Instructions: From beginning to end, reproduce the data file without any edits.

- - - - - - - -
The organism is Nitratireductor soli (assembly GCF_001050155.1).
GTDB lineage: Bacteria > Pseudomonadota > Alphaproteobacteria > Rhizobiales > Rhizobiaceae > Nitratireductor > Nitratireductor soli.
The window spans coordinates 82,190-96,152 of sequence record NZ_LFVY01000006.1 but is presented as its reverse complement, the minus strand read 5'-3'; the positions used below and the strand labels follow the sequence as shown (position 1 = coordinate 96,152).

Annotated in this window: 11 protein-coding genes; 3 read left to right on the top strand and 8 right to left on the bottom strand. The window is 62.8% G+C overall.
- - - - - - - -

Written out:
The organism is Nitratireductor soli (assembly GCF_001050155.1).
GTDB lineage: Bacteria > Pseudomonadota > Alphaproteobacteria > Rhizobiales > Rhizobiaceae > Nitratireductor > Nitratireductor soli.
The window spans coordinates 82,190-96,152 of sequence record NZ_LFVY01000006.1 but is presented as its reverse complement, the minus strand read 5'-3'; the positions used below and the strand labels follow the sequence as shown (position 1 = coordinate 96,152).

Annotated in this window: 11 protein-coding genes; 3 read left to right on the top strand and 8 right to left on the bottom strand. The window is 62.8% G+C overall.